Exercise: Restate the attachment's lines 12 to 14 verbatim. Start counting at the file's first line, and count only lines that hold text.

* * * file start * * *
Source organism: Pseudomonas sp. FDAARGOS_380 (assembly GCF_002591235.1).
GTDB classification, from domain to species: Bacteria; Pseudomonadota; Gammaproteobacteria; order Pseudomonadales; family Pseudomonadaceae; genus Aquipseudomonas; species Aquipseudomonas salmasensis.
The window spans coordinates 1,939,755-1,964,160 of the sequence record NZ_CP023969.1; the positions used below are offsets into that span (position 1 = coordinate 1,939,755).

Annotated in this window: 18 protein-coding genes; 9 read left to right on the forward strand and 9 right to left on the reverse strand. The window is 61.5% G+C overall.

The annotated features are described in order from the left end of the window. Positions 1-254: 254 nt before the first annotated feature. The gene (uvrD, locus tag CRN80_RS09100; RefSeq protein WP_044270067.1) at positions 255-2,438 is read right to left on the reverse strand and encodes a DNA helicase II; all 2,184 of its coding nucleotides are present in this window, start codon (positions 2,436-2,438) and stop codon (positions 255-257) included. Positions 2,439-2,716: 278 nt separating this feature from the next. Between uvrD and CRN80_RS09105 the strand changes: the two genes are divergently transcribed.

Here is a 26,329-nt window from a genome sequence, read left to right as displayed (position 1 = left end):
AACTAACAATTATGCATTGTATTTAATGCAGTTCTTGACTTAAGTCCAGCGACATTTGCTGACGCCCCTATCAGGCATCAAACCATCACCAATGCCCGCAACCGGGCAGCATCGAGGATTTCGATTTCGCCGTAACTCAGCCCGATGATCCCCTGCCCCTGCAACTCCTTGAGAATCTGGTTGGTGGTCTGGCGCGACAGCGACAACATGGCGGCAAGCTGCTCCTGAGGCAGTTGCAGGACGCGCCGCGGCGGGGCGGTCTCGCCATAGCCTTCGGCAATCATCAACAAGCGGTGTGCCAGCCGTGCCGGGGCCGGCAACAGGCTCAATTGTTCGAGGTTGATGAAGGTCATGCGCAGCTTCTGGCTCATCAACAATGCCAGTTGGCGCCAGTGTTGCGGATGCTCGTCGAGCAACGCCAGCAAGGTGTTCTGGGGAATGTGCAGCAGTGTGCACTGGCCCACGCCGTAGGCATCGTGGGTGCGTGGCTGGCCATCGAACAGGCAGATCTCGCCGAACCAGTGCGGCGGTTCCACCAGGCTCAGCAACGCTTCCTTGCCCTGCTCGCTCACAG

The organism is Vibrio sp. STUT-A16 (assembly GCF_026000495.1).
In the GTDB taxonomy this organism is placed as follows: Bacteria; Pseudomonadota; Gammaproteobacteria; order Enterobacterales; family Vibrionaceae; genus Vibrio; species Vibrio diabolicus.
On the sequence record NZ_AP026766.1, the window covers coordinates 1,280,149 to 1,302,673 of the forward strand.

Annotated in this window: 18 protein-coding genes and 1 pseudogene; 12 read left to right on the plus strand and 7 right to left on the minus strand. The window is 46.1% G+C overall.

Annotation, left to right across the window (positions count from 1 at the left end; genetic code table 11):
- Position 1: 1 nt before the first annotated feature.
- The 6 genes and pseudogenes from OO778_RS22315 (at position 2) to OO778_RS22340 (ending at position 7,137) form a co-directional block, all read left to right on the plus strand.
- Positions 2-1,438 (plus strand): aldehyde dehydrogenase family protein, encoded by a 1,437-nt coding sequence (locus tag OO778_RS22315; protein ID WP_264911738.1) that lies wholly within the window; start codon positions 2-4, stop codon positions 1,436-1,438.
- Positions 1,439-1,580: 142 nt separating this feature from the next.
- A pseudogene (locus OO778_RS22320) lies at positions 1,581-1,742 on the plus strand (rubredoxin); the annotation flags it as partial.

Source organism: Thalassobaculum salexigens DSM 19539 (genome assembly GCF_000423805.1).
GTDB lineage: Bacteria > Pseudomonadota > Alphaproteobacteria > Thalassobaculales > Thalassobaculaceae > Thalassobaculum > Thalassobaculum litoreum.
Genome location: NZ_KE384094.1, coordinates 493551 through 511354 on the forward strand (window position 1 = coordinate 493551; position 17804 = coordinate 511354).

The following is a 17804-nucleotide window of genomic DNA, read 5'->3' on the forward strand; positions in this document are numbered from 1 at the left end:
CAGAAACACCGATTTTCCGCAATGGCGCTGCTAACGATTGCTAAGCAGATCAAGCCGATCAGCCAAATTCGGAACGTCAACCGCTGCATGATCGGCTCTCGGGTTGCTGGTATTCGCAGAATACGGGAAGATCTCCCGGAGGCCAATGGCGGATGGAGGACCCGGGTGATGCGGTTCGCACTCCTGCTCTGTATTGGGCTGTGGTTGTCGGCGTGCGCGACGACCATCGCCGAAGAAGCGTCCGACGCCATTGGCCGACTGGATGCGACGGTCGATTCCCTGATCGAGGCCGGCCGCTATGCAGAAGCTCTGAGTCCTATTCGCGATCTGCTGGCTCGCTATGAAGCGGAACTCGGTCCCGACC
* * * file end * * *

Annotation, left to right across the window (positions count from 1 at the left end; genetic code table 11):
- Position 1: 1 nt before the first annotated feature.
- The 6 genes and pseudogenes from OO778_RS22315 (at position 2) to OO778_RS22340 (ending at position 7,137) form a co-directional block, all read left to right on the plus strand.